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Pivoting Towards Growth

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By John Mardlin

John Mardlin is the director of business development at PMRobot. He’s also the co-founder of TEDxVictoria and the founder of Coin Forest.  John believes that the practice marketing is inseparable from the practice of making creating something worth marketing.

This blog is all about helping you grow your company.  Here, and all over the internet, you can read endlessly about improving the metrics at various stages of your funnel, and opening up new channels for acquiring customers. That stuff is really sexy, because it’s easy to grasp and it presents a never-ending smorgasbord of small tweaks to “double your conversion rate”.

But what if those tweaks aren’t moving the needle?

“Should you find yourself in a chronically leaking boat, energy devoted to changing vessels is likely to be more productive than energy devoted to patching leaks.” -Warren Buffet

In our case, your vessel is your business model.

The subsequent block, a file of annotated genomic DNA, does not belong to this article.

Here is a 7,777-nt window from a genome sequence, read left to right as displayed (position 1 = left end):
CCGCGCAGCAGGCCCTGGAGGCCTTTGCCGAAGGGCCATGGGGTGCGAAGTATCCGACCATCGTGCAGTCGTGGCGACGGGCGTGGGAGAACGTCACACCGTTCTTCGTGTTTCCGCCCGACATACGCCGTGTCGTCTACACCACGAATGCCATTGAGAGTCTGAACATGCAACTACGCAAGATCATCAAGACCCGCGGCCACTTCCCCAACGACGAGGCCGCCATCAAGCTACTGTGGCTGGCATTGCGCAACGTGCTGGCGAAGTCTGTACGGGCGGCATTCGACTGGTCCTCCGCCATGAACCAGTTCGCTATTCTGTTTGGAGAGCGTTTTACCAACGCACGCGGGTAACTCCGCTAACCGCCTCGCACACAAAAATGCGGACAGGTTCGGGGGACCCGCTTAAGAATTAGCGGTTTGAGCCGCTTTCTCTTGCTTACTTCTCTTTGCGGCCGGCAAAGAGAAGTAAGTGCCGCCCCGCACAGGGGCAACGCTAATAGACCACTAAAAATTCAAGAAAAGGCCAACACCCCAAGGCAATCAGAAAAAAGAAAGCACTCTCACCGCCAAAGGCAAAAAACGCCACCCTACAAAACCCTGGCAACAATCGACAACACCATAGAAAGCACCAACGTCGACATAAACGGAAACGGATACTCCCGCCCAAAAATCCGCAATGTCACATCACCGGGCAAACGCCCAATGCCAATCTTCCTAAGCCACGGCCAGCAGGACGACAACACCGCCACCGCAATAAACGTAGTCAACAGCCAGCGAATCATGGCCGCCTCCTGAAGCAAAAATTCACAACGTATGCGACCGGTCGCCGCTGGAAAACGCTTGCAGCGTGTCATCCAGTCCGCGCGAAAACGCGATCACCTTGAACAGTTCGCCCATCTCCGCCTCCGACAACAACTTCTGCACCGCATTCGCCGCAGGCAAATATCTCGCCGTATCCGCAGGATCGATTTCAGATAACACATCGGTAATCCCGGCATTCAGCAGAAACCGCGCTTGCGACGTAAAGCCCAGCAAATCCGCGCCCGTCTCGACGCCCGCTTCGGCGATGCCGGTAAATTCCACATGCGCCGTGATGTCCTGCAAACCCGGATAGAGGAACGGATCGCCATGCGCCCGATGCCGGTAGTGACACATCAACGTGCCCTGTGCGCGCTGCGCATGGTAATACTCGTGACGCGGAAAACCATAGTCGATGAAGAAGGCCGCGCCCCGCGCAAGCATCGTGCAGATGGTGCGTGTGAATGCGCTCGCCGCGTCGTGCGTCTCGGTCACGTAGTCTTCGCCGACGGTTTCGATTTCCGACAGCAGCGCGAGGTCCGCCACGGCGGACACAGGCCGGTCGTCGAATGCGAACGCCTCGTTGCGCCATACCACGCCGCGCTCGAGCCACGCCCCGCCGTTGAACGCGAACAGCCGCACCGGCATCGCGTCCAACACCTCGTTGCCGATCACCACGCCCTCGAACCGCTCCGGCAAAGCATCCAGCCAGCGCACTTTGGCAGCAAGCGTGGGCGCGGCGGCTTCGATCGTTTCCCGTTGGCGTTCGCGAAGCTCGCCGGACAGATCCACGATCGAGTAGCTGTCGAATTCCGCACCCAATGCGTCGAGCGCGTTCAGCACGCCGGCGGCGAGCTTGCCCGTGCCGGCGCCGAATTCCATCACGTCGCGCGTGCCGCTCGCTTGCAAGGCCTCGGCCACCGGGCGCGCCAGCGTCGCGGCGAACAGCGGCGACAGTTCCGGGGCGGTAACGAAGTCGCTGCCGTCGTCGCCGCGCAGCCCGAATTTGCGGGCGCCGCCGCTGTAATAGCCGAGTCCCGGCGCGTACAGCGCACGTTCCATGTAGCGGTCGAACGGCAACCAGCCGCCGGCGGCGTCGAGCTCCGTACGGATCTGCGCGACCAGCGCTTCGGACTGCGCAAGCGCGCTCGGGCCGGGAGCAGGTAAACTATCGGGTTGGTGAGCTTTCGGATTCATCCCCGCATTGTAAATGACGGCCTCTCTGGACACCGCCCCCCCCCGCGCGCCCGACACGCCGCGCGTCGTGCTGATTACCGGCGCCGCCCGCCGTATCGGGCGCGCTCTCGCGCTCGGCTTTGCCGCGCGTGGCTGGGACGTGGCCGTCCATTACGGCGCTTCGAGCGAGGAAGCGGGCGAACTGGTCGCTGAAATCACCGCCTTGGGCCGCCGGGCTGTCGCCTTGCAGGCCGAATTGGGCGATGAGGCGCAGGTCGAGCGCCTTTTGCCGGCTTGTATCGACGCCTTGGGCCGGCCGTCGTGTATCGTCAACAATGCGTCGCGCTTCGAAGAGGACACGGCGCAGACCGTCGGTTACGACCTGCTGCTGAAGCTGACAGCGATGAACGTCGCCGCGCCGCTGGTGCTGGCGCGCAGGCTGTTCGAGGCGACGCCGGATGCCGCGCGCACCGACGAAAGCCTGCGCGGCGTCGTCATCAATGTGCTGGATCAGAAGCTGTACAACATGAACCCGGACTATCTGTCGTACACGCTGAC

If you’re looking for real, rocket ship like growth, your model, your product, has to do a lot of the sales work itself. Did you see an advertisement for Facebook before you signed up? No, because Facebook’s product and its users were all the advertising it needed.

If growing your startup feels more like patching leaks, it’s time to talk about Pivoting.

What is a Pivot

The term was popularized in Eric Ries’ book, “The Lean Startup”, which has become a must read for any entrepreneur or startup employee.

According to Ries a pivot is a:

“Structured course correction designed to test a new fundamental hypothesis about the product, strategy, and engine of growth.”

I’ll walk you through some of the great pivots of recent years to see what lessons we can glean.

Knowing when to pivot

This might be the hardest part. You might suspect that your idea just isn’t working, but how do you know? And what if the right tweak is just around the corner? A certain kind of stubborn optimism is a prerequisite for any entrepreneurial venture. That same stubbornness can also cause you to keep gunning the engine, in hopes of lift off, even as you near the end of the runway.

“We couldn’t even get our friends to use it… That was the metric that really told us we needed to start over.”

– Bradford Shellhammer, Co-Founder of Fab on their previous app

Of course, your friends don’t have to be your barometer. In keeping with lean startup methods, avoid emotional decisions and be scientific.

Set your criteria for success, and keep an eye out for repeatedly missed growth milestones.

Don’t throw it all away

The best pivots are the ones that take something from the previous business model. Not necessarily any of your code, or even your existing customers.